Monday, November 22, 1999

On the job learning/Teacher tries new techniques

On the job learning
Teacher tries new techniques
Milan educator not content to use the same old methods
The Ann Arbor News
By Pamela Appea

Milan, Michigan--Comfortable is one word to describe Mary Mehringer’s multiage classroom at Paddock Elementary in Milan. The TriMaP program, which stands for the triple multiage program, has 67 students in the three interconnected classrooms from the first through third grades.

Mehringer’s homeroom, which has 22 students, starts out a recent morning TriMaP class meetings with a hand-jive dance. And the class enjoys dancing to a variety of songs, including Aretha Franklin’s “Respect,” which also happens to be the class’s motto.

At 9:25 a.m., the class begins with a brief version of Show and Tell; reads the highlights of what each student wants to share with the class.

Charlie said he’s lost his eighth tooth so far, after Mehringer asks for the tally. Eric shares that he went behind the scenes of his mother’s business. Maura said she did a back-flip off a trampoline. And it’s William’s birthday today.

A teaching veteran, Mehringer, 58, said she has taught in a multiage classroom for the past three years. She loves the new approach to teaching and watching students grow over the years--an opportunity she feels she never got when teaching students for just one year.

The curriculum is the same as other classrooms, including math, science, language arts, music and Spanish. But in TriMaP the students often have lessons a group. Mehringer will write different questions on the board--at different levels of difficulty--and then all will be given a chance to work out the questions.

Mehringer--the Milan School District’s longest serving teacher-- has taught in the district for 35 years. She’s not the kind of teacher who just pulls out an old planner every September with antiquated ideas and yellowed exercise sheets, said TriMaP teaching colleague Molly Jeppsen.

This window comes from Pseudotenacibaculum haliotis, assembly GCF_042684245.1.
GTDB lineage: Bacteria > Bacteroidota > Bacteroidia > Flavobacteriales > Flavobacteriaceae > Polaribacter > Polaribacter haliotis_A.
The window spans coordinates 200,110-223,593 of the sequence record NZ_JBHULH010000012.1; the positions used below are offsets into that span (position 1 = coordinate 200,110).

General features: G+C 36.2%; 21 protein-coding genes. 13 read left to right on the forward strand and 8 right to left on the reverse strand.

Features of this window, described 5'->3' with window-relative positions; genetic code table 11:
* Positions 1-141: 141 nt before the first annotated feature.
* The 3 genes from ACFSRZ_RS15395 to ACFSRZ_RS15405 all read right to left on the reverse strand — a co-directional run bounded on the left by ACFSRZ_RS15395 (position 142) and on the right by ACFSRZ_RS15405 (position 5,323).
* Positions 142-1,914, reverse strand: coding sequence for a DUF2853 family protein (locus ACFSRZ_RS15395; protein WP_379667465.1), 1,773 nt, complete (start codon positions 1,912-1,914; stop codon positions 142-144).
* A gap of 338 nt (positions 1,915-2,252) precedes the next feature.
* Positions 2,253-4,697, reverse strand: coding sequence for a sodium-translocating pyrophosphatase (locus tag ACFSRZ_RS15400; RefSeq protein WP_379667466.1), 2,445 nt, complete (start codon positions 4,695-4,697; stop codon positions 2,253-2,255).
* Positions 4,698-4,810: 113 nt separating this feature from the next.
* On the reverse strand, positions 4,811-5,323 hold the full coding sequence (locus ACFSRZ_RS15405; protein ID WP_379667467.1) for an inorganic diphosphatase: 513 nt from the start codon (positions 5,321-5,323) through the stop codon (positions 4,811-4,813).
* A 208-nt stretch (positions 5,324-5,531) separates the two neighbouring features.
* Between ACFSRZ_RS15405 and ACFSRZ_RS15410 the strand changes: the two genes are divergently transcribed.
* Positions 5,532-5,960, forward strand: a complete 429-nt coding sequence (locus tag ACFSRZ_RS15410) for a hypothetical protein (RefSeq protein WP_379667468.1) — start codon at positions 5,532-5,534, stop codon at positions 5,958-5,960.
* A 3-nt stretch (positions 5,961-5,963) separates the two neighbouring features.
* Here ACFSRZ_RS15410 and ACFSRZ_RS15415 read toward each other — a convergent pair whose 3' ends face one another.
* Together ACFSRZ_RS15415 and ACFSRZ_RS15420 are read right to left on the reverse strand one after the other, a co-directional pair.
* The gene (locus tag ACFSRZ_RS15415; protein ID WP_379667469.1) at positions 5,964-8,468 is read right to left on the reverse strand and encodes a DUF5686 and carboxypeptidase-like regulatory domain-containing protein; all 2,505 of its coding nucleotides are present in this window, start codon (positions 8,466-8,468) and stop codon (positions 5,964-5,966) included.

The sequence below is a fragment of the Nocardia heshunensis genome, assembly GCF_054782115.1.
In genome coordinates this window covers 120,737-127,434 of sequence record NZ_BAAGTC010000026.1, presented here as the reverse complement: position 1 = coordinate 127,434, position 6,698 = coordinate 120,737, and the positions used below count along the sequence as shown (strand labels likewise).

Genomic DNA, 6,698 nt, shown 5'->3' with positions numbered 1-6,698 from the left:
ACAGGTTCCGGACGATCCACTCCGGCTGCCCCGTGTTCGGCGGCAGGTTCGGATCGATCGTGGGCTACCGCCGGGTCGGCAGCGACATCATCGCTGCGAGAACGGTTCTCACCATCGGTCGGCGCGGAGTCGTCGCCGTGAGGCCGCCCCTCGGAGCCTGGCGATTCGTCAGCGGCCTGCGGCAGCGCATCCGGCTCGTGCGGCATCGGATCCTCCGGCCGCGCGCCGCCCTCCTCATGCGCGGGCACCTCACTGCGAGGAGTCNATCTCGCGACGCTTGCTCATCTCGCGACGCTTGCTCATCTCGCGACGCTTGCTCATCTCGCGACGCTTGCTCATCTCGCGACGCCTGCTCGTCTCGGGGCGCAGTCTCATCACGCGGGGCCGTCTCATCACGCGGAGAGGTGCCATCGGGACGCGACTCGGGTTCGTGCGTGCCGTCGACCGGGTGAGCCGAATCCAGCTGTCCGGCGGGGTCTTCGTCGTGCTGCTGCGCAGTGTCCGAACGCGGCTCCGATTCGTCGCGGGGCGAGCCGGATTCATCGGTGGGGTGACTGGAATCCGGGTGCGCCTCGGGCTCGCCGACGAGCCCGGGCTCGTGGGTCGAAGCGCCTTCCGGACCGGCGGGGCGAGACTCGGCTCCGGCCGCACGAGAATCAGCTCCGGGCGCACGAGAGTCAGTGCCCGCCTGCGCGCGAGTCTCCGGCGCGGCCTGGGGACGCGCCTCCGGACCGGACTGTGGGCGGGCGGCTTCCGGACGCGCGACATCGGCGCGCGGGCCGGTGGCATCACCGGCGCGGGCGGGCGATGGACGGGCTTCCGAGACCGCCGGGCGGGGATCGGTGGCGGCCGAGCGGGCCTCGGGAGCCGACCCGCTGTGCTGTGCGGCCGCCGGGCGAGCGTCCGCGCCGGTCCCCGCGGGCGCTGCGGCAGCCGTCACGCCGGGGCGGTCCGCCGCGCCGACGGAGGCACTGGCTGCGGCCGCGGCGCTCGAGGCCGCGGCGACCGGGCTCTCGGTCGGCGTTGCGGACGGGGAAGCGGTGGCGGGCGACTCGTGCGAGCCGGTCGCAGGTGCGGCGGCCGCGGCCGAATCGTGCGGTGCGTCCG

“She gets very annoyed with people who take the easy way out,” Jeppsen said, adding that Mehringer and others at Paddock make it a priority to learn about New Math or going to teaching workshops. Jeppsen said Mehringer could have retired by now, but chose not to--at least not yet.

And Mehringer also says she loves teaching at Paddock Elementary on Marvin Road, minutes away from downtown Milan. The best thing about teaching, Mehringer says, is that she tries to learn as much from the students as they learn from her.

Because of her determination and devotion to her kids, Mehringer didn’t even let breast cancer slow her down. After surgery Sept. 23, Mehringer was back in school full-time within seven weeks.

Back in 1963, some area school districts didn’t even really want Mehringer and others to fill out an application, she said. The lack of enthusiasm wasn’t because Mehringer, a University of Michigan graduate, wasn’t qualified or because she didn’t have student teaching experience.

At the time, Mehringer said, some school districts didn’t want women teachers with children under age 2 to teach for fear they would take too many sick days.

But Milan didn’t have the no-child rule.

Mehringer didn’t get the job right away. But after a teacher decided to retire mid-year, the Milan superintendent at the time called Mehringer back and brought her on board, and she finished up the school year teaching a fourth-grade class.

“I would never have found that I loved teaching like the way I do. I really feel fortunate that it all worked out,” she said.

When Mehringer first started out, though, she wouldn’t have even been able to imagine multiage teaching.

“When I came in all the kids were in the same reading group reading the same fourth-grade textbook,” she said.

Now her class is divided up into cooperative sub-groups with an equal mix of girls and boys, faster readers and slower readers and leaders together with those who sometimes have trouble paying attention, Mehringer said.

Thinking about her own mother, Rosalie Keelean, who taught in a one-room school house for years for off and on for nearly two decades in central Michigan, Mehringer sees some parallels to the kind of teaching she’s doing now.

“Parents come to know the teachers. Teachers come to know the children over the years,” she said noting that both had a family feel and a tightly-knit closeness.

As for retirement, Mehringer has been thinking of retiring at 65. But she may even follow in her mother’s footsteps, since Keelean continued teaching in Florida after her retirement.

“I’ve not finished everything I wanted to learn yet,” Mehringer said.

Originally published November 22, 1999

Photo Caption: Mary Mehringer, a teacher at Paddock Elementary School in Milan, helps first-grader Elizabeth Wysocki with her spelling during journal writing in her multi-age classroom.
On the left is second-grader Kerry Ashline and on the right, second-grade Patrick Chizek.

Photo Credit: Elli Gurfinkel